It would seem that the media can’t quite agree on Iran these days. Is Iran playing the West, putting on a benign front around the negotiating table while issuing belligerent threats at rallies back home? Or is it trying to find a delicate balance between the conservative establishment, led by Supreme Leader Ayatollah Ali Khamenei, and the voices calling for reform, represented by a newly-elected president who ran on a relatively moderate platform?
Not everyone has taken sides, and some think analysts should be wary of doing so: The Daily Beast’s Jamie Dettmer, for example, described both perspectives in a Monday op-ed on Iran’s “nuclear two-step” – or “mixed messages,” as he called them – negotiating on the one hand, rattling sabers on the other, confusing analysts who see either this hand or that.
Has Iran really changed, asks Dettmer, or is it just “theater?” He suggests analysts take a look at the facts: Iran is seemingly “on speed” in terms of its diplomatic engagement, but it’s also “perfectly able to threaten regional and global security.”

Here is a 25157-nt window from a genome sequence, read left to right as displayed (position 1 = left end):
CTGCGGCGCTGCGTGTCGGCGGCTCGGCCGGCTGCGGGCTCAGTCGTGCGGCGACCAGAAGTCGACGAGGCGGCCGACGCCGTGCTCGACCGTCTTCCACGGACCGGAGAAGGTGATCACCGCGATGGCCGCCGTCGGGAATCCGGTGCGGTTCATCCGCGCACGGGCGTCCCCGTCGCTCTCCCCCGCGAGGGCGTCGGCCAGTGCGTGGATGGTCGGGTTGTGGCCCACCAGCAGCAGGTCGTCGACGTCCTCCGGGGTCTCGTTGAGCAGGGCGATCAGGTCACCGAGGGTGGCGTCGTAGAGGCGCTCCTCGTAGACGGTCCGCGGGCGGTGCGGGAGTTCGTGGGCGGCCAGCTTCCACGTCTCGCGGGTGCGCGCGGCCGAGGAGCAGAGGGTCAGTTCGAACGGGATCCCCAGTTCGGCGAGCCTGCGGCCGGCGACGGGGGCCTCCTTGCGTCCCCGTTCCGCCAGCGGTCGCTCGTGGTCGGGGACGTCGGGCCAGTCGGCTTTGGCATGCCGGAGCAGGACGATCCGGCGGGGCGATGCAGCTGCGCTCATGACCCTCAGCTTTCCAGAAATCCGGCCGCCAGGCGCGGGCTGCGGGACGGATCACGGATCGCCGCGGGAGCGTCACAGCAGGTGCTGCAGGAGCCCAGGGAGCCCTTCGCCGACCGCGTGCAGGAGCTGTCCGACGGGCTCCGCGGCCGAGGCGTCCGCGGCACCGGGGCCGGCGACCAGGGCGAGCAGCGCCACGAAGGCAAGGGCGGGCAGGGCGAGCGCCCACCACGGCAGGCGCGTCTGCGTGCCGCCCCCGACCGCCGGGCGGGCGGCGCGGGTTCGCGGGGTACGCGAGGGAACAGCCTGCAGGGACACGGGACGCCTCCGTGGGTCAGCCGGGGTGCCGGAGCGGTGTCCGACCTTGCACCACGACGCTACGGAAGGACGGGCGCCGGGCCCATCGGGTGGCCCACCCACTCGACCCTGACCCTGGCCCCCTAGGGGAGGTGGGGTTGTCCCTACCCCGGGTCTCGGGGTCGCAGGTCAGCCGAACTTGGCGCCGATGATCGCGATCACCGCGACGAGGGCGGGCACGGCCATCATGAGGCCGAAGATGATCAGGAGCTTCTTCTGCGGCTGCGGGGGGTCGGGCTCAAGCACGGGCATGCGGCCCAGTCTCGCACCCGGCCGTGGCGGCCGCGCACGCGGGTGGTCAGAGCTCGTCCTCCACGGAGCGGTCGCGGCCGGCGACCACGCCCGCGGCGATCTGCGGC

It is fitting that Dettmer sealed his op-ed with a question rather than an answer: is Iran snubbing the West, or is it just maneuvering? Are its growing business contacts with Europe “anodyne, or a way to undermine Western resolve?” The conclusion: Each action by Iran is open to more than one interpretation as to its intentions, and can simultaneously be construed as “menacing… or conciliatory.”
With Khamenei saying he isn’t optimistic about his country’s upcoming talks with the P5+1 group over a final-status deal (but still calling on Rouhani’s political rivals to give him time), with the Iranian Defense Ministry saying the country’s defense is “not up for negotiations,” and with hardliners in Tehran warning Rouhani’s approach could reignite “sedition,” it’s difficult to know what’s really going on in Iran. The stunning contradictions may point to an internal power struggle, but they may also indicate a grave lack of transparency. We’re with Dettmer on this one: with Iranian-Western relations in the balance, it’s difficult to know where things are headed, but it’s easy enough to spot – and keep in mind – the two-step.